This resistor can be easily calculated because we know the voltage that is applied to it, which is 2V (the same as it is on the LED that it connects to). The current that we want passing through it is current through circuit – led rating which in this case is

20mA – 5mA = 15mA

Therefore, the resistance of this resistor needs to be: R = U/I , meaning R = 2/0.015 = 133 (approx)

So now, by using a 133Ohm resistor in parallel with this lower rated LED you have effectively limited the current going through this led to around 5mA.


Powering multiple LEDs in parallel

You can connect many leds in parallel and power them from a low voltage source

Connecting LEDs in parallel is another story. This way you can use a smaller voltage source, such as a regular battery to light up as many leds as you want, being limited only by the current that the battery can provide.

You saw earlier in this article that if you have a higher voltage battery, you can connect many leds in series and only require a small amount of current.

However, in parallel the voltage stays the same across all of them, so you only need a few Volt off your battery, but the current that you need is much higher because the total current that passes through parallel connected LEDs is the sum of currents needed for each of them.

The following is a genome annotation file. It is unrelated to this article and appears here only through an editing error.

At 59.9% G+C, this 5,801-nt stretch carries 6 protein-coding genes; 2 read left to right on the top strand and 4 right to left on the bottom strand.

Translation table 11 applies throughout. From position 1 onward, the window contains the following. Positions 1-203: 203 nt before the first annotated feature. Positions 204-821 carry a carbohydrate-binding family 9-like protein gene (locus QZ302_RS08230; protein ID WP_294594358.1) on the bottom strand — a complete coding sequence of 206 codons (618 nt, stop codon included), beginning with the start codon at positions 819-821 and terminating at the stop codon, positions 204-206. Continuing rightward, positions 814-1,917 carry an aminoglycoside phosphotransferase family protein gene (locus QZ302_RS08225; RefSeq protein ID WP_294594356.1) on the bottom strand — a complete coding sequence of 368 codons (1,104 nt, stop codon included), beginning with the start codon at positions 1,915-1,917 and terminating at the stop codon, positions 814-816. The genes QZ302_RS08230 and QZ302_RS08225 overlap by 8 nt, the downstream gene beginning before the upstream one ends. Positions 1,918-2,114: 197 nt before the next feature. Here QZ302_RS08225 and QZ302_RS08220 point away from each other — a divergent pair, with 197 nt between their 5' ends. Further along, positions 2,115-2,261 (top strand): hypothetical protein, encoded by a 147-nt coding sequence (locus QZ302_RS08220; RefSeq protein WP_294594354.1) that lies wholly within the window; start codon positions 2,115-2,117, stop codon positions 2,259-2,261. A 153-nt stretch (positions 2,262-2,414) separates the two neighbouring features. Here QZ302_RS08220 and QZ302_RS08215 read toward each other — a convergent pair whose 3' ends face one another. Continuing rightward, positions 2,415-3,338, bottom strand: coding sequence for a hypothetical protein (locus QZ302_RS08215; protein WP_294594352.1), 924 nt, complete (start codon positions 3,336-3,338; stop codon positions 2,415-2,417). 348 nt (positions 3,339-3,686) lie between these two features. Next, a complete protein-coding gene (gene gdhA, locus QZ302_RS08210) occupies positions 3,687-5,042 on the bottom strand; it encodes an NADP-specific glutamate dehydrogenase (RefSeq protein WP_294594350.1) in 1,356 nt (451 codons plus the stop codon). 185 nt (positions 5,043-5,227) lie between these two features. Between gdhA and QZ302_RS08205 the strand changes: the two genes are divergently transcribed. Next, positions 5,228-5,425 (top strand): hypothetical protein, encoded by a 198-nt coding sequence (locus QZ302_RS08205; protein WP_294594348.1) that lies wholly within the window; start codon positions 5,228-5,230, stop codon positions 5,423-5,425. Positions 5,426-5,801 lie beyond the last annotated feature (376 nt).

This means that if you have 10 leds, each rated at 2V and 20mA, you can power them with a 2v battery capable of providing 200mA.

Practically, you can use a small 4.2V battery to power them using a limiting resistor of 110 Ohms, and if the battery’s capacity is 200mAh, you’ll have enough juice in it to power your leds for a whole hour.

However this will only work if the battery is able to provide 200mA. For example, a standard 9V battery can provide a maximum discharge current of 1000mA.

In the case of this 9V battery, you could power 50 LEDs in parallel at their max current rating of 20mA, or 100LEDs in parallel at half current each (10mA)

Different parallel configurations

If you take another look at the above image, you’ll notice that it doesn’t matter how many resistors you use or how you connect them to the LEDs, as long as the current going through each LED is 20mA.

  • Configuration 1, easiest to build: A single 30 Ohm resitor that drops 3V, limiting the overall current to 20mA x 5Leds = 100mA and the voltage applied to all LEDs to 2V
  • Configuration 2: Each LED has its own limiting 150Ohm resistor that drops 3V off the 5VCC and limits the current to 20mA